9. Ok I know this would be bad thing to do but after watching the video of the siren did anybody think it would be sort of fun to go to the top of Rocky Butte one night with one of those things at say dusk and start it up?

  10. How a simple street photo can bring back memories. 1972, Franklin Hi said, “go to Bruce Luzader’s” for your senior photo. I somehow managed to get on the proper bus and found the place. Thanks for the info about Bruce L. 1972, the beginning of a new era for me…

  11. At the blog’s current rate of travel along this stretch of Sandy, it won’t be Christmas before VP arrives at the infamous Coon Chicken Inn. The good old days, not always so good.

  12. Champs: For the record…. If you magnify the VP image posted on 7 Nov., you will see part of the signage for one of the restaurants that succeeded the infamous “Coon Chicken Inn” on this section of Sandy Blvd. In the upper right corner of the pic you can spot a sign that reads in part “Prime…” This denotes the eatery known as the “Prime Rib,” a name carried on to the present day as “Clyde’s Prime Rib,” this being the first name of the prior owner. The CCI (part of a chain in the West) closed in about 1951, I believe. It was taken over for a while by the locally famous Waddles restaurant before turning over the Prime Rib. Anyhow, maybe the VP folks will saunter on eastward one of these days and show a closer image of this eatery. The lot it sits on is bound to be redeveloped some day soon into the ubiquitous multi-story apartment bldg. with retail on the ground level. Too bad; the Prime Rib is a cozy retro spot with a good menu under new owners.

  13. Bob, believe me, old Engine 28 did run south on N. E. 57th — a lot! I lived on N. E. 56th. The old American-LaFrance pumper they used through the 1950s had a huge Federal Model Q-1 siren on its front. A large St. Bernard dog (named Zeus) on our street could hear the siren before we humans could, and began baying loudly any time Engine 28 approached on a downhill run.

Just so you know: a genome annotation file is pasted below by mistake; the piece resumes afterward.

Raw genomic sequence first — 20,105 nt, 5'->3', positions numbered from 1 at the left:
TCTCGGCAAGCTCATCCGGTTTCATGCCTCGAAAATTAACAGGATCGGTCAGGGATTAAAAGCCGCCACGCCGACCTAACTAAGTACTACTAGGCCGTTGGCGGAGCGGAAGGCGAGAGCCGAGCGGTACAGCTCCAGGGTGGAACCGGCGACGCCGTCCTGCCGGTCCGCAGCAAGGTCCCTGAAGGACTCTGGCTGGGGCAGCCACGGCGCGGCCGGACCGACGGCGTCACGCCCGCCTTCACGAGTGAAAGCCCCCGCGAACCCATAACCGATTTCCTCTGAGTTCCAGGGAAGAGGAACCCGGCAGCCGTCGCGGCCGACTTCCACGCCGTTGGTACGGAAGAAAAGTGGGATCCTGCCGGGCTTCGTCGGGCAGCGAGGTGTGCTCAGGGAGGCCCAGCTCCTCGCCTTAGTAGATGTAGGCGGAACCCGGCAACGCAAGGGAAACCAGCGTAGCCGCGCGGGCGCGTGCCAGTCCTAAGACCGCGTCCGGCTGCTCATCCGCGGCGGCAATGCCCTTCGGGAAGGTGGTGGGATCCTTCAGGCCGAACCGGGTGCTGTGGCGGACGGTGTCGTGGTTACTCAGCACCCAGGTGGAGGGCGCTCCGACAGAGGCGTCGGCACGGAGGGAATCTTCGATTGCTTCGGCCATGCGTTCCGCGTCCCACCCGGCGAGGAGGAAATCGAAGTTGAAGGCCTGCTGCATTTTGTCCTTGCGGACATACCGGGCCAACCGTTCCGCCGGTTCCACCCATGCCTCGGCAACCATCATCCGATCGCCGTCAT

14. The bowling alley shown appears to be in the location formerly occupied by the Roseway Theater. A couple of doors west — about the aqua-colored space — was Highway Hardware, owned by Frank and Mary Astley. Who can tell me which building housed the studios of KPDQ 800 Radio in the late 1950s? It was along that strip also.

  15. Oregonian Excerpt re date of fire (with apologies for pedantic nitpicking):



    Author: DAN HORTSCH – The Oregonian | Page: C03 | Section: PORTLAND ZONER | Column: NORTH/NE FOCUS
    785 Words | Readability: Lexile: 1190, grade level(s): 10 11-12
    Summary: Fond recollections dwell on the swell earlier enterprises at the site of the now gutted Sandy Lanes building

    Sometimes a bowling alley is more than a bowling alley.

    When the Sandy Lanes burned early Aug. 29, a lot of people recalled great times at the 1960s-era lanes with its older equipment and atmosphere from a time when they were teens and learning to bowl and enjoying being young.

    Still others went further back, back to the Highway Theater, the Rollerdrome, the Paladium dance hall — all on that block — and to another destructive fire, this one on the eve of World War II.